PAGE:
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At our National Cancer Information Center trained Cancer Information Specialists can answer questions 24 hours a day, every day of the year to empower you with accurate, up-to-date information to help you make educated health decisions. We connect patients, caregivers, and family members with valuable services and resources.
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For medical questions, we encourage you to review our information with your doctor.
If you have been diagnosed with breast cancer, you might need more imaging tests. Your doctor will talk with you about which of these tests you may need.
Imaging tests use x-rays, magnetic fields, sound waves, or radioactive substances to create pictures of the inside of your body. Imaging tests might be done for a number of reasons including:
A chest x-ray may be done to see if the cancer has spread to your lungs.
A CT scan uses x-rays to make detailed cross-sectional images of your body. Instead of taking 1 or 2 pictures, like a regular x-ray, a CT scanner takes many pictures and a computer then combines them to show a slice of the part of your body being studied. This test is most often used to look at the chest and/or belly (abdomen) to see if breast cancer has spread to other organs, like the lungs or liver.
CT-guided needle biopsy: If a suspected area of cancer is deep within your body, a CT scan might be used to guide a biopsy needle into this area to get a tissue sample to check for cancer.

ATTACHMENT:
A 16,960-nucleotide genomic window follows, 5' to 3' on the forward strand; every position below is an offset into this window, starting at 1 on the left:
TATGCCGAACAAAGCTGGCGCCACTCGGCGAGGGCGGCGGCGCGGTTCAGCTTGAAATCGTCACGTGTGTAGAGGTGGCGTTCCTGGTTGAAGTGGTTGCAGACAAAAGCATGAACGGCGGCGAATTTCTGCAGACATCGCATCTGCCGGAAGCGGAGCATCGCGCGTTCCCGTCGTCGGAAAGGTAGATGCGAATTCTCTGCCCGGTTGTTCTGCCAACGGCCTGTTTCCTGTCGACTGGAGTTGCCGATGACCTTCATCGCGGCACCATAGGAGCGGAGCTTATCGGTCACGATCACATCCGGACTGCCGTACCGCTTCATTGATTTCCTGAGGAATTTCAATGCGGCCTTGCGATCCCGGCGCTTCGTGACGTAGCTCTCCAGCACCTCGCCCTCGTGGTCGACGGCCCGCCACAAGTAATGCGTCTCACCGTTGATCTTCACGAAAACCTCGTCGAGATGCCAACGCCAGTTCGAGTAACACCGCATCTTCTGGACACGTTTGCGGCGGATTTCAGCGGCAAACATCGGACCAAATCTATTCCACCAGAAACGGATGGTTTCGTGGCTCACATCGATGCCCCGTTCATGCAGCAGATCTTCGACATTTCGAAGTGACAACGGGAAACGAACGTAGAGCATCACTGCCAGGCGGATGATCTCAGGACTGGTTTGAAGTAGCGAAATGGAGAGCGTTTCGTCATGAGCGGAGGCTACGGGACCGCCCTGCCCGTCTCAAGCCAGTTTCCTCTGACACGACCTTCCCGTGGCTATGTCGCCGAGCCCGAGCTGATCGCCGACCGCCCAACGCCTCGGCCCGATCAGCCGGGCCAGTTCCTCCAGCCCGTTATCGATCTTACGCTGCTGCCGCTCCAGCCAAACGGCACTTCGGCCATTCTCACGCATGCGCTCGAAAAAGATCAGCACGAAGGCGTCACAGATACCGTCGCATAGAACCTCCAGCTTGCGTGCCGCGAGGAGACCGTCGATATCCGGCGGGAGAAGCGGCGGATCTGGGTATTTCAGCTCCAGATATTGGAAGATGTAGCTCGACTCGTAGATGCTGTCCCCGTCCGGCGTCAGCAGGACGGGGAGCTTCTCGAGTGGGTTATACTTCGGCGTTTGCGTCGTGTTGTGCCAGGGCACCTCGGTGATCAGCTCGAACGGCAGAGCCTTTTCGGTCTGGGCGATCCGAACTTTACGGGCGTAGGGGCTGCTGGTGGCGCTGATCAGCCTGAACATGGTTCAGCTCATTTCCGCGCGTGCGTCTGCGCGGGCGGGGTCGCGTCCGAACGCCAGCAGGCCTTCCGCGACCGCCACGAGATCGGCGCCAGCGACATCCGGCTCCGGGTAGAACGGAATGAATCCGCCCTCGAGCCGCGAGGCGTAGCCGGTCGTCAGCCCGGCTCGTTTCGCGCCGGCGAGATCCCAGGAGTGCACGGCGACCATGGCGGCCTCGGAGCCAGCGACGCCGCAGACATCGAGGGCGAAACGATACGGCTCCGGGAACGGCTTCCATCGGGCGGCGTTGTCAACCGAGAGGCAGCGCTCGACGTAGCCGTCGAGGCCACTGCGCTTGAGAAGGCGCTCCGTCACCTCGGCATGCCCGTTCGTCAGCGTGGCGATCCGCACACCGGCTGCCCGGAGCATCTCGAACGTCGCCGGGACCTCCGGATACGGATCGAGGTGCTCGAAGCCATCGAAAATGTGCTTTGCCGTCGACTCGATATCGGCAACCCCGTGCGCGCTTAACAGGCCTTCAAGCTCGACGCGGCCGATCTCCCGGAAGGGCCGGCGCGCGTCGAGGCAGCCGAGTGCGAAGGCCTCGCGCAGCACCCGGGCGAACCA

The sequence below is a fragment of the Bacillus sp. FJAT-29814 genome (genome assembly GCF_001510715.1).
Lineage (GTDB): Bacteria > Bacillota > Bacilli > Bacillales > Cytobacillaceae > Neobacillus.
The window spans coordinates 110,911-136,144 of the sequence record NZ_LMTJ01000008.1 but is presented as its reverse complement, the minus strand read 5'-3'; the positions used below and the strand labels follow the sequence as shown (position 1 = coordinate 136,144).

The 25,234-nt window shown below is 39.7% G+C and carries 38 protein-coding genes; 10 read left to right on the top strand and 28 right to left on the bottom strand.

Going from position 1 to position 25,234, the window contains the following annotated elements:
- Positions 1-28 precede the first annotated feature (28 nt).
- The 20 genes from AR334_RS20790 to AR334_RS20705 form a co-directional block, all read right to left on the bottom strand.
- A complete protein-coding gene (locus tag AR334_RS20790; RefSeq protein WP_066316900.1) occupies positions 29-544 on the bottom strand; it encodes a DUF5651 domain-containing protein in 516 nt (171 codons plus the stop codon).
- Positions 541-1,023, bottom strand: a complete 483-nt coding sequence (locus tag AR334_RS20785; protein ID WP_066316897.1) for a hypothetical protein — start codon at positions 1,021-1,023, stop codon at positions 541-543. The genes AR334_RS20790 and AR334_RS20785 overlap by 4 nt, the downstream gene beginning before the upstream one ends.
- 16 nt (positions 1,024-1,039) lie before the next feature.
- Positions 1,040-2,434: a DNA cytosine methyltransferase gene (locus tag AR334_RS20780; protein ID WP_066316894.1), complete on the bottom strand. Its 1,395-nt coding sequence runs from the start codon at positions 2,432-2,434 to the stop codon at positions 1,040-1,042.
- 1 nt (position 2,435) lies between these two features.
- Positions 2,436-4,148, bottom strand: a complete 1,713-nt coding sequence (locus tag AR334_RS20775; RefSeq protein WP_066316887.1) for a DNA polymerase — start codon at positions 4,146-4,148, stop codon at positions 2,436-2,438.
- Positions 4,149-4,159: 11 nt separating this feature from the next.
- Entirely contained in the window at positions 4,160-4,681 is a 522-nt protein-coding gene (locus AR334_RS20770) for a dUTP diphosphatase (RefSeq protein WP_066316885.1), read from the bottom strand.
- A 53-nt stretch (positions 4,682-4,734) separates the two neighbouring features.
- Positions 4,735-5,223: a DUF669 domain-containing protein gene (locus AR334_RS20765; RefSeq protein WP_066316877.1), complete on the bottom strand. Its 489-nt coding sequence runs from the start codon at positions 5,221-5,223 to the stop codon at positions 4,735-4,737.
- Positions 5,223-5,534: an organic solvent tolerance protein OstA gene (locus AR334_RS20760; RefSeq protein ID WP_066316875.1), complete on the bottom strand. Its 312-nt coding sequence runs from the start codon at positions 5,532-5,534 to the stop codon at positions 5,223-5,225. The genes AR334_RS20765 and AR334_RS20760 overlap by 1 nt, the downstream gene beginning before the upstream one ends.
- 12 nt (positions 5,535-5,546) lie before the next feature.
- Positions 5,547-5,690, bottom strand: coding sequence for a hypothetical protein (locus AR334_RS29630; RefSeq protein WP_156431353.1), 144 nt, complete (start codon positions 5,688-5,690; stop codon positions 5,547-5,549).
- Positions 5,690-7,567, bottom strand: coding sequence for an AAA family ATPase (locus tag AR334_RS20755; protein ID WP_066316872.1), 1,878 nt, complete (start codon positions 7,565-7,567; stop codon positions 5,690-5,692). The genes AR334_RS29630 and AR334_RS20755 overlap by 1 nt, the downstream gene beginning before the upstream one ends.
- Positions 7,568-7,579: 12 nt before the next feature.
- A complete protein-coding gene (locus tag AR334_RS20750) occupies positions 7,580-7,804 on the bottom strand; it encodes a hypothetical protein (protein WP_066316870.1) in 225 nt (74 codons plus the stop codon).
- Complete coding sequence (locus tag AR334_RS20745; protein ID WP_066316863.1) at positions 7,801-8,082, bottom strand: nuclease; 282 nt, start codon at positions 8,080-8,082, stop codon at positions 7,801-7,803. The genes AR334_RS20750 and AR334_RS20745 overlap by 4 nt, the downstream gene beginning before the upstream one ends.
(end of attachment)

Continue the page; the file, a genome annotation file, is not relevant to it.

Like CT scans, MRI scans show detailed images of soft tissues in the body. But MRI scans use radio waves and strong magnets instead of x-rays. This test can be used to look at the breasts or other parts of the body, such as the brain or spinal cord to look for possible cancer spread.
Ultrasound (ultrasonography) uses sound waves to create an image on a video screen. A small microphone-like instrument called a transducer that gives off sound waves is moved over the skin surface and picks up the echoes as they bounce off tissues. A computer turns these echoes into an image on the screen. An ultrasound can be done over a breast or in the underarm area, or even the liver.
For a PET scan, a slightly radioactive form of sugar (known as FDG) is injected into the blood and collects mainly in cancer cells.
PET/CT scan: Often a PET scan is combined with a CT scan using a special machine that can do both at the same time. This lets the doctor compare areas of higher radioactivity on the PET scan with a more detailed picture on the CT scan.
A bone scan can help show if the cancer has spread to your bones. A small amount of low-level radioactive material is injected into the blood and collects mainly in abnormal areas of bone. It can show all of the bones of your body at the same time and can find small areas of cancer spread not seen on plain x-ray.
The American Cancer Society medical and editorial content team
Our team is made up of doctors and oncology certified nurses with deep knowledge of cancer care as well as journalists, editors, and translators with extensive experience in medical writing.
Joe BN. Clinical features, diagnosis, and staging of newly diagnosed breast cancer. In Vora SR, ed. UpToDate. Waltham, Mass.: UpToDate, 2021. https://www.uptodate.com. Last updated May 12, 2021. Accessed August 31, 2021.
National Comprehensive Cancer Network. NCCN Clinical Practice Guidelines in Oncology. Breast Cancer. Version 7.2021. Accessed at www.nccn.org/professionals/physician_gls/pdf/breast.pdf on August 31, 2021.
Niravath P, Osborne CK. Chapter 31: Evaluation of Patients for Metastasis Prior to Primary Therapy. In: Harris JR, Lippman ME, Morrow M, Osborne CK, eds. Diseases of the Breast. 5th ed. Philadelphia, Pa: Lippincott Williams & Wilkins; 2014.
Last Revised: November 8, 2021
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